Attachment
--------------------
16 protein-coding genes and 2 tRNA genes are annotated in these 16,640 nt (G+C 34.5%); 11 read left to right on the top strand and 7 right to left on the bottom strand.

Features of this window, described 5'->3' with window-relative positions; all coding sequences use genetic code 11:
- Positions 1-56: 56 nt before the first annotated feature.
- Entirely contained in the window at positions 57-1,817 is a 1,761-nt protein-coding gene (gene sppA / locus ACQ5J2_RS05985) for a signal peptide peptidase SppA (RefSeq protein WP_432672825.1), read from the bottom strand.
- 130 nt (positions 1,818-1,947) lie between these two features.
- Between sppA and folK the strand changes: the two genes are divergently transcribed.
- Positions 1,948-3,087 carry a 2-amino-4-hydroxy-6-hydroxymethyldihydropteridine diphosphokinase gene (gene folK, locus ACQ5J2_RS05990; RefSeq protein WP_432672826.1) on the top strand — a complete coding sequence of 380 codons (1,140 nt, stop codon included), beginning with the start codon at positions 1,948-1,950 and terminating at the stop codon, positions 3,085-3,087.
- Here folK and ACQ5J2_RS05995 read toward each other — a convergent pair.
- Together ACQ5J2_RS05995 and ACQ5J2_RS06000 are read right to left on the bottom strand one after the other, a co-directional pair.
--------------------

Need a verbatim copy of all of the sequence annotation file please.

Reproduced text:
16 protein-coding genes and 2 tRNA genes are annotated in these 16,640 nt (G+C 34.5%); 11 read left to right on the top strand and 7 right to left on the bottom strand.

Features of this window, described 5'->3' with window-relative positions; all coding sequences use genetic code 11:
- Positions 1-56: 56 nt before the first annotated feature.
- Entirely contained in the window at positions 57-1,817 is a 1,761-nt protein-coding gene (gene sppA / locus ACQ5J2_RS05985) for a signal peptide peptidase SppA (RefSeq protein WP_432672825.1), read from the bottom strand.
- 130 nt (positions 1,818-1,947) lie between these two features.
- Between sppA and folK the strand changes: the two genes are divergently transcribed.
- Positions 1,948-3,087 carry a 2-amino-4-hydroxy-6-hydroxymethyldihydropteridine diphosphokinase gene (gene folK, locus ACQ5J2_RS05990; RefSeq protein WP_432672826.1) on the top strand — a complete coding sequence of 380 codons (1,140 nt, stop codon included), beginning with the start codon at positions 1,948-1,950 and terminating at the stop codon, positions 3,085-3,087.
- Here folK and ACQ5J2_RS05995 read toward each other — a convergent pair.
- Together ACQ5J2_RS05995 and ACQ5J2_RS06000 are read right to left on the bottom strand one after the other, a co-directional pair.